21 Sep 2020


IRU’s first COVID-19 Impact Report demonstrates just how bad the pandemic has been for passenger transport companies. Bus and coach services for tourists are suffering the most, with losses in that segment in Europe expected to reach 82% this year. Overall The report estimates revenue losses of 57% for European passenger road transport companies alone in 2020.

This estimated average decline for passenger road transport in annual turnover for 2020 of -57% causes a ban of public transport and international movements across Europe, with the highest impact on the tourism sector. Most impacted Bulgaria, Spain, Sweden and the UK. IRU says governments need to act to save the sector, as increased use of collective passenger transport is essential to reaching European Green Deal targets and driving post-pandemic economic recovery. The pandemic is having an unprecedented effect on otherwise viable and healthy companies. Financial support is vital to avoid the collapse of the passenger transport sector.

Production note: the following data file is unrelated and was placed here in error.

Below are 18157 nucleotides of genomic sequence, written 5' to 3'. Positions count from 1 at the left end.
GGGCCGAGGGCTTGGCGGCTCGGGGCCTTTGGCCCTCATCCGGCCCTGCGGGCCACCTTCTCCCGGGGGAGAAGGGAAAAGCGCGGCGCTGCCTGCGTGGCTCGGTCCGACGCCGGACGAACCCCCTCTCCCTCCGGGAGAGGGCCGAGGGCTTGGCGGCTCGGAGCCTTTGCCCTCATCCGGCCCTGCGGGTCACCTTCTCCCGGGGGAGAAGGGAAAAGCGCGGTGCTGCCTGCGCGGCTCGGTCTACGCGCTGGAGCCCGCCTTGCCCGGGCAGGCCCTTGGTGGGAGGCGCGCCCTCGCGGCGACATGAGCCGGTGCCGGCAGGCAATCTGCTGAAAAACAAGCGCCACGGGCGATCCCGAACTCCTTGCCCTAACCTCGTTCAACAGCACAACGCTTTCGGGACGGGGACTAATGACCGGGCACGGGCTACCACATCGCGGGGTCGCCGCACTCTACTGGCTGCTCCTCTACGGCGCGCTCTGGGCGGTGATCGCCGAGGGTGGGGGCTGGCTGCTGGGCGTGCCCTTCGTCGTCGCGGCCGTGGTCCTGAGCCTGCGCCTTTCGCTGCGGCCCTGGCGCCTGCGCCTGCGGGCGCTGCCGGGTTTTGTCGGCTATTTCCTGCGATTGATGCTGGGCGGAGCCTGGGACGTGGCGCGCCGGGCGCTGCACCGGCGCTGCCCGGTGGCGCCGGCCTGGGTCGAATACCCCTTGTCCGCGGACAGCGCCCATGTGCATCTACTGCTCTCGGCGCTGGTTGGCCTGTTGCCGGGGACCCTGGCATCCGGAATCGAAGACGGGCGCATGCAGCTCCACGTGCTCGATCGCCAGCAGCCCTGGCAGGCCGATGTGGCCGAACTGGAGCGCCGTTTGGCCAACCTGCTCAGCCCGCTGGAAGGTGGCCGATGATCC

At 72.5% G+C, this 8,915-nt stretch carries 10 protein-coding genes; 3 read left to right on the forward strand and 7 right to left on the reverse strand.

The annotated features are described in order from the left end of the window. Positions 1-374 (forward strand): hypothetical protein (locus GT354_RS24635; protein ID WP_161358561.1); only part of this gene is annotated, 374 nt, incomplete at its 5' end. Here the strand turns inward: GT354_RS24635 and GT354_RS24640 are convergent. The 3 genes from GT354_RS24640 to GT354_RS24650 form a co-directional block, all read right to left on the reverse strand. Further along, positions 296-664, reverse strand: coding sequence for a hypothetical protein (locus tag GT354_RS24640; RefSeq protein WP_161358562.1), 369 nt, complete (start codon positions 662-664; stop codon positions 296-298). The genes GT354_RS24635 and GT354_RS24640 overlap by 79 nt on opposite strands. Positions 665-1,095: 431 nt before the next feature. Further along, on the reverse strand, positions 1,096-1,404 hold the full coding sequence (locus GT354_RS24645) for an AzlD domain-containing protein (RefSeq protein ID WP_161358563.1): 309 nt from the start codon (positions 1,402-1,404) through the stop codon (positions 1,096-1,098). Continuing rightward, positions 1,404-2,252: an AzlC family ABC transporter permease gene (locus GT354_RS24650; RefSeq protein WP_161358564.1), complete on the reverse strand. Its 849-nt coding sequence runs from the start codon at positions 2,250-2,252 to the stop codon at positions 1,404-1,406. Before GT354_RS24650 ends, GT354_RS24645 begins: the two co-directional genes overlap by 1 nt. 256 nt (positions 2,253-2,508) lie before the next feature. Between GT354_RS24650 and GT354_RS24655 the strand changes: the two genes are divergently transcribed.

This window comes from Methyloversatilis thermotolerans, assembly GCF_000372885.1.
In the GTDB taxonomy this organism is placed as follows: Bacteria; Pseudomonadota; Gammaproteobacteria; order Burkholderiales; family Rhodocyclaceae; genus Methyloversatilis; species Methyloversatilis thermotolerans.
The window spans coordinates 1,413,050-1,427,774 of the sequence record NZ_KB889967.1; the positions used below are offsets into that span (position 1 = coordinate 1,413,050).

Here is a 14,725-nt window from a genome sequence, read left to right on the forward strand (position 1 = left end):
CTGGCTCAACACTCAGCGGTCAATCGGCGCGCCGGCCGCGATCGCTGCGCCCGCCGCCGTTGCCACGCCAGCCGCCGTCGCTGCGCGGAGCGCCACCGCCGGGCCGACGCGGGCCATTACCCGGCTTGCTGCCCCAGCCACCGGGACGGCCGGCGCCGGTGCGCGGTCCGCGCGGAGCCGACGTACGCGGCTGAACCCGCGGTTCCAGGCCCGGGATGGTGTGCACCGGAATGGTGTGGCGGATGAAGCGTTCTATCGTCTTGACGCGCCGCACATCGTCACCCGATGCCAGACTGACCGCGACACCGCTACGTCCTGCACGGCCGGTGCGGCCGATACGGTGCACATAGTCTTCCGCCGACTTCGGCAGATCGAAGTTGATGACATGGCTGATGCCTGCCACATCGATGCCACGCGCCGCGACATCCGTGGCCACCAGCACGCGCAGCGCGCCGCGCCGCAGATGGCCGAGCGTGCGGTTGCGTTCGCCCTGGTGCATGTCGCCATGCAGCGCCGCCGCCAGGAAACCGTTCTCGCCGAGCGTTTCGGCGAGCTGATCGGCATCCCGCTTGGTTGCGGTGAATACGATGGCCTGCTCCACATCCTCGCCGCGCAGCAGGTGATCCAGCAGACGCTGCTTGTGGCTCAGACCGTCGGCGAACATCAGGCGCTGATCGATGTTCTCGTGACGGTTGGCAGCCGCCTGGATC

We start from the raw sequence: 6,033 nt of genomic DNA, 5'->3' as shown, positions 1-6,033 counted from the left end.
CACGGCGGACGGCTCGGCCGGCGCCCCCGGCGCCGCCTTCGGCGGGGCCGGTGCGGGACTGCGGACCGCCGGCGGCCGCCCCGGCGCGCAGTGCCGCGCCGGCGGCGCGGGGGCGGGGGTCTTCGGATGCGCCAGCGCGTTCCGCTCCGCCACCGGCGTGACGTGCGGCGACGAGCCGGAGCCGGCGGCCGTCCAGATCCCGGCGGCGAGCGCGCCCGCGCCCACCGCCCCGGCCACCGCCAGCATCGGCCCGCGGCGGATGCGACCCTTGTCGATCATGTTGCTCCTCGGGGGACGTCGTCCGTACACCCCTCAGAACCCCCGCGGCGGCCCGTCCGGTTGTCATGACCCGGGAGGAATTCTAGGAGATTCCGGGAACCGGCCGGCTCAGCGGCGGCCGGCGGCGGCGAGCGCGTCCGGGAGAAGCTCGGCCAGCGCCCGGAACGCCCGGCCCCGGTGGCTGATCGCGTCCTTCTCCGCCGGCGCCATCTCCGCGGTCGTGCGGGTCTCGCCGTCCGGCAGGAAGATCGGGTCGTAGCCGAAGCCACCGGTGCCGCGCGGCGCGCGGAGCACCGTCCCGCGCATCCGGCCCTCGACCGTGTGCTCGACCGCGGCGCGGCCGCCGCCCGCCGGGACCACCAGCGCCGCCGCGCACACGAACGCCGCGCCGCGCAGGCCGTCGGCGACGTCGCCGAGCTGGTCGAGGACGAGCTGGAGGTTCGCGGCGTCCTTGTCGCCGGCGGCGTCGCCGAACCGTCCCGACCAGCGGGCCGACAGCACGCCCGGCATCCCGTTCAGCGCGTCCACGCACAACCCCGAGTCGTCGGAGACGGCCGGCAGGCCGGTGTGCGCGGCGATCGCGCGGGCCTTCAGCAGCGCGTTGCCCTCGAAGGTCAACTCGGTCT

Per country in Europe the impact differs but Covid-19 hits hard. In the UK it is minus 73%, in Germany -53%, France –59%, Spain -90%, Belgium -40%, Bulgaria -92%. In the Netherlands it is reported that losses in turnover can be up to 90% for individual companies, but overall it is -61% according to the IRU. The Dutch KNV sees a best-case scenario were 40% of the companies is going bankrupt. In Sweden passenger transport lost up to 90% of its revenues, practically overnight, but the government has announced that financial support measures will be extended for another three months.

In the United States the majority of coach transport operators are small and family-owned. IRU member the American Bus Association reports that, in the absence of passengers during the pandemic, 3,000 small businesses closed their doors, furloughing more than 100,000 employees and leaving idle 36,000 vehicles.

Elsewhere, operators are in desperate need of financial support from governments, as there is no sign of coach tourism picking up any time soon. IRU has set out a ten-point recovery plan to guide governments in taking the necessary steps to support a sector in crisis.


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